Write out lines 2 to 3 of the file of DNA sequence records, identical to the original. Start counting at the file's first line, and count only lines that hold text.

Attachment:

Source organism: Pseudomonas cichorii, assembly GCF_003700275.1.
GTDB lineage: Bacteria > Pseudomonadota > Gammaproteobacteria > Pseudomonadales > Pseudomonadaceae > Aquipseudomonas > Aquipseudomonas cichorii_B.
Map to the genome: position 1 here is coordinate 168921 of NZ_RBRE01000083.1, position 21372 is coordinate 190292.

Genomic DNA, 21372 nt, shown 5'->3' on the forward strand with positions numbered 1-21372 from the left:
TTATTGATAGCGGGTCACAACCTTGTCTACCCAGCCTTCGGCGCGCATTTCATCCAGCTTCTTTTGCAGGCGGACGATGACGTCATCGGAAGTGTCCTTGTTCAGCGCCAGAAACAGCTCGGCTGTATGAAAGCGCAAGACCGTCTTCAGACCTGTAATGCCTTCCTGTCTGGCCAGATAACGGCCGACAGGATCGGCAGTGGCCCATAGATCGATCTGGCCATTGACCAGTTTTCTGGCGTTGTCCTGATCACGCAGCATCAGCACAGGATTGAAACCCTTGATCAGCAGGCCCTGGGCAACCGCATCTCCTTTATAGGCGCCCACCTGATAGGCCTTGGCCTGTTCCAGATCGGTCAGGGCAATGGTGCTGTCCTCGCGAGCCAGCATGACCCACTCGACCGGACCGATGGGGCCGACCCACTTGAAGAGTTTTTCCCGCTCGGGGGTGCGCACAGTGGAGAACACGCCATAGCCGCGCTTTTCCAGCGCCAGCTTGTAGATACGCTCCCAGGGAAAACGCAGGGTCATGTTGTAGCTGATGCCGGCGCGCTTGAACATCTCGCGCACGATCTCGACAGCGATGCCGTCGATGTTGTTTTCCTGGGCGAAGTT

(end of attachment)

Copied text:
GTDB lineage: Bacteria > Pseudomonadota > Gammaproteobacteria > Pseudomonadales > Pseudomonadaceae > Aquipseudomonas > Aquipseudomonas cichorii_B.
Map to the genome: position 1 here is coordinate 168921 of NZ_RBRE01000083.1, position 21372 is coordinate 190292.